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Last-Modified: 1995/02/10

Penthouse come to Harvard

By Alan Dershowitz

Should a university censor its library collection so as not to
offend its readers? That was the age-old question recently raised
in a new guise at Harvard's venerable Widener Library.

It seems that some people were offended by the library's subscribing
to the Journal of Historical Review, a crackpot magazine whose only
"contribution" to "debate" is its bizarre claim that the Holocaust --
the systematic murder of millions of Jews by the Nazis -- never
happened. Its contributors, who range from neo-Nazis to academic
kooks, argue that the mass gassing of Jews, which has been admitted
even by Nazi eyewitnesses, is a "fraud" deliberately perpetrated in
the world by Jews for -- you guessed it -- "financial" reasons. Those
"greedy" Hebrews are apparently not satisfied with controlling the
media and the world financial markets; they want to secure
reparations from a world racked with guilt over a tragedy that never

The Journal of Historical Review goes to absurd lengths in trying to
discredit the mountain of eyewitnesses, documentary and
photographic evidence which clearly establishes the details of the
Nazi Holocaust. Among scholars it is known as the "Journal of
Hysterical Falsification."

It is not surprising, therefore, that some Jewish activists and scholars
of the Holocaust oppose the Harvard library's decision to subscribe to
the Journal of Historical Review. Gail Gans, Assistant Director of
Research of the Anti-Defamation League, characterizes the journal as
"an abysmal, hideous, anti-Semitic publication," which cloaks itself in
"academic garb." Professor Deborah Lipstadt of Emory University,
who has written the definitive scholarly critique of Holocaust
deniers, put it this way: "[To] subscribe regularly -- to have an
ongoing, full collection of a journal which has not one iota of fidelity
to truth -- is, to my mind, ludicrous for a university of Harvard's

A writer for the Harvard Crimson called to ask my views. I
respectfully disagreed with Professor Lipstadt, whom I greatly
admire, and argued that the Harvard library should not be in the
business of making such judgments. Nor should it exclude material
because of its offensiveness. The writer then asked me what I
thought of the fact that Widener Library did not have a subscription
to Penthouse magazine, for which I write a regular column. This
came as a surprise to me, and I immediately offered to donate a
Penthouse subscription to Widener Library.

My offer was intended to test the policies of the Widener Library. In
defense of its decision to subscribe to the Journal of Historical
Review, the library's director had said that Harvard's library is filled
with books and journals containing all sorts of outrageous and
offensive ideas. To refuse to subscribe to a particular journal because
of its abhorrent content, he continued, "is the first step on a slippery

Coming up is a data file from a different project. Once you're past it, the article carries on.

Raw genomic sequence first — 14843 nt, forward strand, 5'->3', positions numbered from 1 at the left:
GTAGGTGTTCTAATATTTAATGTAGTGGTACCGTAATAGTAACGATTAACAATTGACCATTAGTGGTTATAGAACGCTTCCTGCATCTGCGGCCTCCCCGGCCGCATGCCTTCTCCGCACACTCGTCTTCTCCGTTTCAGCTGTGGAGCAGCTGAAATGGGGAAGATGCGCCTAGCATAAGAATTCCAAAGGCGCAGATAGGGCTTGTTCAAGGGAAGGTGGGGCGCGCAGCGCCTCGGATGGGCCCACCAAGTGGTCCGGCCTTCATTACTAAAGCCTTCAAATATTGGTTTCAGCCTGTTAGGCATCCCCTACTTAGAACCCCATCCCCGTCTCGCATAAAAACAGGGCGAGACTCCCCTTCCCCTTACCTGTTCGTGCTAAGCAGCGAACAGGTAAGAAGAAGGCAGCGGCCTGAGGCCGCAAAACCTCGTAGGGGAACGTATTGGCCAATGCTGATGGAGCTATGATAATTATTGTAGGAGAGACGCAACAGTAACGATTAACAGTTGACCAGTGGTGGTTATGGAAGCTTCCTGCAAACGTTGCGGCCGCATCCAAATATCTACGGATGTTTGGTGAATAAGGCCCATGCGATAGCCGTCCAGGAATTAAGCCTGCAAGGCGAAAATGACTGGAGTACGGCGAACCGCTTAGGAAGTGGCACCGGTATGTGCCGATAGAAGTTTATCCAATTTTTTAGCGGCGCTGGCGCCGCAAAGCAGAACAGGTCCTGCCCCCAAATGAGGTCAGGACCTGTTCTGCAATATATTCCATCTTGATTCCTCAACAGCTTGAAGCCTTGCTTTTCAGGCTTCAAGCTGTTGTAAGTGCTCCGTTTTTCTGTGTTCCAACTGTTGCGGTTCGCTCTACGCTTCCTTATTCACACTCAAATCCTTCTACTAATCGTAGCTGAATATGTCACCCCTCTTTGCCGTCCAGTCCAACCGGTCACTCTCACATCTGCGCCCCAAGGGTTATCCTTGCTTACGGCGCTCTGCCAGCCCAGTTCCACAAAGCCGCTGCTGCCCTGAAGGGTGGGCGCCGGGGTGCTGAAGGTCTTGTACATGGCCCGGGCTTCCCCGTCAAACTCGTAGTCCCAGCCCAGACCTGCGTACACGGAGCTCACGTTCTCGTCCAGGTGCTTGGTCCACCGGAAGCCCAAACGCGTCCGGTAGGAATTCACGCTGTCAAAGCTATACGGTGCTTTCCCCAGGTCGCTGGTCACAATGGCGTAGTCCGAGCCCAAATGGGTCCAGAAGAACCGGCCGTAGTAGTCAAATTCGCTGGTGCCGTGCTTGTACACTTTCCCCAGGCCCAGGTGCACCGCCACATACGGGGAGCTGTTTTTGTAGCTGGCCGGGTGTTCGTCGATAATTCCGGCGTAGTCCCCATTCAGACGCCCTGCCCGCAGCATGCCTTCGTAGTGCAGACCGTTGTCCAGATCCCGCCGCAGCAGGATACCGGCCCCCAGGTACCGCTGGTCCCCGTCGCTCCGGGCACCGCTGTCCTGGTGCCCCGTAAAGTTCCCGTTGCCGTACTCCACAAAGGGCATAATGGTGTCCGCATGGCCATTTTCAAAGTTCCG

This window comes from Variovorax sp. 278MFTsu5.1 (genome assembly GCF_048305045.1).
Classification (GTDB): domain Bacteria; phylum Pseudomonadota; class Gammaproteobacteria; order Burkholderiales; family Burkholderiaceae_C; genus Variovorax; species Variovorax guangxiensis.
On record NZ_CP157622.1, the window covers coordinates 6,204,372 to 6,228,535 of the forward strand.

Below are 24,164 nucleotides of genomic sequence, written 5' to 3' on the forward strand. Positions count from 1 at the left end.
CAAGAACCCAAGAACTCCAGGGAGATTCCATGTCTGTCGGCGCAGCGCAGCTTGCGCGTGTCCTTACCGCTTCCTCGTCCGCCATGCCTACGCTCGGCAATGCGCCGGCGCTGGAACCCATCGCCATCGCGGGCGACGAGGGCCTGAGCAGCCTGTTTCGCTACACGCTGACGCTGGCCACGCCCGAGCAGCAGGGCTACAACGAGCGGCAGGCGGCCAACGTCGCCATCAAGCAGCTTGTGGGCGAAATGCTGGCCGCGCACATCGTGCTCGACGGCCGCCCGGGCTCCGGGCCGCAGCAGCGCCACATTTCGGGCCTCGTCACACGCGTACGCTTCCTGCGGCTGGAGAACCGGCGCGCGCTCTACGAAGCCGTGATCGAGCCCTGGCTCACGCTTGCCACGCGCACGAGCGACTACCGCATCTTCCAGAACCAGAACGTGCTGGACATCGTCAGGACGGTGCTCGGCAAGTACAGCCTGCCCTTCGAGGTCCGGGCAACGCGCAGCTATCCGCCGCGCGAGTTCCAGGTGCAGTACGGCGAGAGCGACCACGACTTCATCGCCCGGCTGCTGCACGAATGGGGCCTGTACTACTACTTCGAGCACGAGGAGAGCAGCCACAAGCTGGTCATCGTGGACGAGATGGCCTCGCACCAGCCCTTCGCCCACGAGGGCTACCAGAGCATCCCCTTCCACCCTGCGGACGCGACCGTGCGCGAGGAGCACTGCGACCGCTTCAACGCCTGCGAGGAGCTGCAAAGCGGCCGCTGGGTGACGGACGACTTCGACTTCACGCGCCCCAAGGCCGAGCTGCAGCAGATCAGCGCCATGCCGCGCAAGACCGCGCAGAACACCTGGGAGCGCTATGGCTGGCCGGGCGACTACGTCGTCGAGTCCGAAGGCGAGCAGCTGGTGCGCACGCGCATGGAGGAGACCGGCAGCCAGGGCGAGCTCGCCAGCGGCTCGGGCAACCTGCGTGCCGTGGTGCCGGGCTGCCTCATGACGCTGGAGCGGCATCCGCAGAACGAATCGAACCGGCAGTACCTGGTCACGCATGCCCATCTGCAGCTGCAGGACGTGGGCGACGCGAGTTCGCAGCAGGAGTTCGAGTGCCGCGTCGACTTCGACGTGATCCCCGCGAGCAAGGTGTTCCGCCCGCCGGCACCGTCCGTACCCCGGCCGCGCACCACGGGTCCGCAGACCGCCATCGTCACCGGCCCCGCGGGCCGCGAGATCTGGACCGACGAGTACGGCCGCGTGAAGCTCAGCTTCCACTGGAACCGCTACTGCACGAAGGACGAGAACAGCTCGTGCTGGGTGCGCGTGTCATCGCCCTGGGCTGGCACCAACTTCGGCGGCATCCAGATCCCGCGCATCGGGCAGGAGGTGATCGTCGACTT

slope toward censorship." When asked about other magazines to
which Harvard does not subscribe, he pointed to limited financial
resources, arguing that Harvard "can't afford subscriptions to every
journal in print."

I fully expected my offer to be declined, but to my surprise, it was
immediately accepted, and Harvard's subscription to Penthouse will
begin in 1995. Comedian Jay Leno quipped that I have finally figured
out a way to get Harvard students to the library. But the issue is a
serious one, especially in our age of political correctness. The Harvard
library has made an important statement about the freedom to read
-- or not to read -- every manner of publication. It has placed its
faith in the marketplace of ideas rather than in the discretion of the

It is precisely because of Harvard's "stature" that it cannot submit to
the demands of censors, no matter how well intentioned. No one is
forced to read any book or magazine in the library. A great
university library should serve as a repository for all manner of
publications. Professor Lipstadt should understand that better than
anyone, since she is the world's leading expert on the phenomenon of
Holocaust denial and her research, and that of her colleagues,
benefits from having all of this crackpot material readily available
for scholars to review and criticize.

The same is true for Penthouse. These who rail against the evils of
magazines which they claim exploit women should be pleased to
have them available in one central repository for their research

Those who oppose the inclusion of material which they deem
offensive in a library collection misunderstand the function of a
library. Inclusion does not imply approval. By subscribing to a
journal, a library does not place its imprimatur on the content of that
journal. It merely acknowledges that the journal may be useful for
someone's research. By that standard, the Harvard library's decisions
should not offend anyone. The decision by any library to censor
should offend everyone.

Alan M. Dershowitz is a professor of law at Harvard University. His
newest books are "The Advocate's Devil" (Warner Books) and "The
Abuse Excuse" (Little, Brown & Company).

Copyright 1995, United Feature Syndicate, Inc.

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